Jeongdae Im | Associate Professor

Photo of Jeongdae Im

Fornelli Keystone Research Scholar

Jeffrey and Joy Lessman Keystone Research Scholar

Ph.D. - University of Michigan
Civil and Environmental Engineering
M.S. - Seoul National University
Civil and Environmental Engineering
B.S. - Seoul National University
Civil and Environmental Engineering

Contact information

2129 Fiedler Hall
jeongdaei@k-state.edu
Personal webpage

Professional experience

Jeongdae Im received his bachelor’s and master’s degrees in civil and environmental engineering from Seoul National University. Before pursuing his doctorate, he worked for one of the largest construction companies in Korea as a research and development engineer. He designed and operated a pilot-scale membrane bioreactor for wastewater reuse. In 2006, he came to the United States to pursue a doctorate degree in civil and environmental engineering from the University of Michigan. He worked as a post-doctoral research associate at the University of Tennessee from 2011 to 2015, and as a research assistant professor in the microbiology department at the University of Massachusetts until 2017.

Research

Im’s overarching research goal is to promote the development of sustainable biotechnologies for Water-Energy-Health-Climate nexus, by examining diverse catabolic activities of microbes, and by harnessing their activities for environmental engineering applications. In this vein, his primary research focus includes: (a) investigating biological and biologically mediated abiotic (BMAD) processes that influence contaminant fate and nutrient cycling in natural and engineered systems; (b) deciphering plant-microbe interactions using plant cell cultures for environmental engineering applications; (c) developing biotechnologies for control, reduction and utilization of greenhouse gases (CH4, N2O and fluorinated gases); and (d) understanding fate of emerging contaminants in the context of human health. He has been awarded six research grants with a total of more than $1 million dollars to support his research.

Im is seeking motivated students who are interested in pursuing graduate degrees in environmental biotechnology. If you are interested in joining his lab, please don’t hesitate to contact him at jeongdaei@k-state.edu.

Academic highlights

In 2022, he was awarded NSF-Career Award for a study on mechanisms and control of non-CO2 greenhouse gas emissions from forage conservation process. The CAREER Award is the most prestigious and competitive NSF award for young faulty members. Im’s Award, the largest CAREER Award ever received by K-State College of Engineering faculty member, brings to 19 the number of current K-State College of Engineering faculty members who have received the honor. Also, Im has been closely collaborating with industry and recently obtained research grants from the American Chemistry Council and Pioneer/Corteva. Im authored and/or co-authored 27 journal articles, 29 conference papers and four technical reports. He holds two patents, one of which has been successfully applied in over 44 waste water treatment facilities in Korea as of 2017. In 2021, he filed two provisional patents. He is an active reviewer for peer-reviewed journals such as Environmental Science and Technology, Applied and Environmental Microbiology, Frontiers in Microbiology etc.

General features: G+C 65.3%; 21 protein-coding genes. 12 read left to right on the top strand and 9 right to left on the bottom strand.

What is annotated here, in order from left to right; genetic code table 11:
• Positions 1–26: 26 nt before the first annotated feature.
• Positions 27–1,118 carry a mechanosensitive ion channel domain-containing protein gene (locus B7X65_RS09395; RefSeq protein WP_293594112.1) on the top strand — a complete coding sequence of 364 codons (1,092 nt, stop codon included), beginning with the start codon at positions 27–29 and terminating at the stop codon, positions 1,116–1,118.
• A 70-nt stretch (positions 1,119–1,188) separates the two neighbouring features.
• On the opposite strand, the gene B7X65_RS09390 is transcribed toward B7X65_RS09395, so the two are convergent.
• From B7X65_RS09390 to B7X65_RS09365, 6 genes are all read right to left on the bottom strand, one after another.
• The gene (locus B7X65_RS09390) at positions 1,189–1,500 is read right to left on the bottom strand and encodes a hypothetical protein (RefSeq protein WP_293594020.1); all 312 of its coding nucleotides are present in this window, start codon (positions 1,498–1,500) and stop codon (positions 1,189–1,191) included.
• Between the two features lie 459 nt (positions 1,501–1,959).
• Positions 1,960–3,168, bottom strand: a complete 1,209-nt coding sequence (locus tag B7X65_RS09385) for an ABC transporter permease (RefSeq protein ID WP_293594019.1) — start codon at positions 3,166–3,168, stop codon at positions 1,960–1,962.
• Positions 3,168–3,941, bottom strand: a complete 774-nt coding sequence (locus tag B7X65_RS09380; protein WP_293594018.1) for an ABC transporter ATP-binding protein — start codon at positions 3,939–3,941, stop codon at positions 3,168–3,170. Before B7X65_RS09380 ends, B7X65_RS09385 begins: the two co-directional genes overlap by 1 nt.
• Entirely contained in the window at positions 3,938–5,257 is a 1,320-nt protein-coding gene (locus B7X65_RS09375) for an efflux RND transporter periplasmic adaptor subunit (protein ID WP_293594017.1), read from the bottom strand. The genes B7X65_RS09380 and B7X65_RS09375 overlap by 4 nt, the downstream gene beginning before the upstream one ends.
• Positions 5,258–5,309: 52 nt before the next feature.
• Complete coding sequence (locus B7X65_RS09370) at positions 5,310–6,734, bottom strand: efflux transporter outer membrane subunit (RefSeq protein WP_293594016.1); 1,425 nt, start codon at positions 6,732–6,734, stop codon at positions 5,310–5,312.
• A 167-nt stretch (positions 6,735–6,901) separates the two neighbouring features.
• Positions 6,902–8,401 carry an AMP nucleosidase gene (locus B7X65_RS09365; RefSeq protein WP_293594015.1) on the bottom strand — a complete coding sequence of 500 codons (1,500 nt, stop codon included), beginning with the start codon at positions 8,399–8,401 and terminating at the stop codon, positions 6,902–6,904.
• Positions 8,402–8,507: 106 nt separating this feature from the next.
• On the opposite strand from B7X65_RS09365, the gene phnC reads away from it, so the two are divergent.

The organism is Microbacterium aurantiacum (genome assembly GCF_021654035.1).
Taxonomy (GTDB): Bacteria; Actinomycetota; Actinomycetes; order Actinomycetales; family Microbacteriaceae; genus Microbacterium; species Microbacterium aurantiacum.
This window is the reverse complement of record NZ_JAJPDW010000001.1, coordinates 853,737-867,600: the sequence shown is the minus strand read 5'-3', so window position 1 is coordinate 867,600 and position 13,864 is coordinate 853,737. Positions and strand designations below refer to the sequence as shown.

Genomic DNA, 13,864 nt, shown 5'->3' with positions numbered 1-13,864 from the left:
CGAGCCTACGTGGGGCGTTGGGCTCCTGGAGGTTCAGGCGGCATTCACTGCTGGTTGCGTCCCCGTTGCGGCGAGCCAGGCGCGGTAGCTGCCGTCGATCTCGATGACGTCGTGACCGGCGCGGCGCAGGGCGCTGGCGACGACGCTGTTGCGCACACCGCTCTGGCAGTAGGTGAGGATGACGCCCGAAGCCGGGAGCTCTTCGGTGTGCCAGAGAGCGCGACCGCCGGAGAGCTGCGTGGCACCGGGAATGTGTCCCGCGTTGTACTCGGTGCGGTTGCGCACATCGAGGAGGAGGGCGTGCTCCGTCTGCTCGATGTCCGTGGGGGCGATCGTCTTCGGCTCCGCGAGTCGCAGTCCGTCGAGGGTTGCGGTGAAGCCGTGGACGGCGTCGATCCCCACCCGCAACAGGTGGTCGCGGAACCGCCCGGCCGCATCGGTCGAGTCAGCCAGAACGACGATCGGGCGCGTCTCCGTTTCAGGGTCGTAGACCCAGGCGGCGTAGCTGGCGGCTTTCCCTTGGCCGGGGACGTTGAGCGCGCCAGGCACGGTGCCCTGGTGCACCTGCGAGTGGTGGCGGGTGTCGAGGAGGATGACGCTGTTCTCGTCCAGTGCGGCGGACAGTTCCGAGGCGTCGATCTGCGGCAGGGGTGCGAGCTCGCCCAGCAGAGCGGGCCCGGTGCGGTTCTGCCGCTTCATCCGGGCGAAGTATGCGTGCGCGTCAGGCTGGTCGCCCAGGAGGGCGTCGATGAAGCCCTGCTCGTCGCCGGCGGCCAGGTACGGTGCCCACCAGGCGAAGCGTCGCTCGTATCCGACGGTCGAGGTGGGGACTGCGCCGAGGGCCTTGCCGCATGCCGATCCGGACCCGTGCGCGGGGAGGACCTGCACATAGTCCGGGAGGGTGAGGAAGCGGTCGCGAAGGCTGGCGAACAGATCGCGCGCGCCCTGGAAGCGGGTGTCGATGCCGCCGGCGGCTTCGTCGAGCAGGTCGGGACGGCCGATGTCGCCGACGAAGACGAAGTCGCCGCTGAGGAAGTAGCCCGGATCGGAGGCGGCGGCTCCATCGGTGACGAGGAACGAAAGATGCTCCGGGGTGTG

Recent faculty publications
  • Shobnam, N.; Mahmood, M.; Sun, Y.; Löffler, F.E.; Im, J. Biologically mediated abiotic bisphenol A degradation by Mn-oxidizing bacteria. J. Hazard. Mater. 2021, 417, 125987.
  • Sun, Y.; Im, J.; Shobnam, N.; Fanourakis, S.K.; He, L.; Anovitz, L.M.; Erickson, P.R.; Sun, H.; Zhuang, J.; Löffler, F.E. Degradation of Adsorbed Bisphenol A by Soluble Mn(III). Environ. Sci. Technol. 2021,55, 13014–13023.
  • Lim, K.; Kannan, A. D.; Shobnam, N.; Mahmood, M.; Im, J. Gemmobacter serpentinus sp. nov., isolated from conserved forages. Int. J. Syst. Evol. Microbiol. 2020, 70, 4224-4232
  • Im, J.; Mack, E.E.; Seger, E.; Löffler, F.E. Biotic and abiotic degradation of 1,1,2-trichloro-1,2,2-trifluoroethane (CFC-113): Implications for bacterial detoxification of chlorinated ethenes. Environ. Sci. Technol. 2019, 53, 11941-11948
  • Green, R.; Sang, H.; Im, J.; Jung, G. Chlorothalonil Biotransformation by Cytochrome P450 Monooxygenases in Sclerotinia homoeocarpa. FEMS Microbial. Lett. 2018, 365 (19) fny 214
  • Sang, H.; Hulvey, J.P.; Green, R.; Xu, H.; Im, J.; Chang, T.; Jung., G. A Xenobiotic Detoxification Pathway through Transcriptional Regulation in Filamentous Fungi. mBio. 2018, 9 (4) e00457-18
  • Şimşir, B.; Yan, J.; Im, J.; Graves, D.; Löffler, F.E. Natural attenuation in streambed sediment receiving chlorinated solvents from underlying fracture networks. Environ. Sci. Technol. 2017, 51, 4812-4830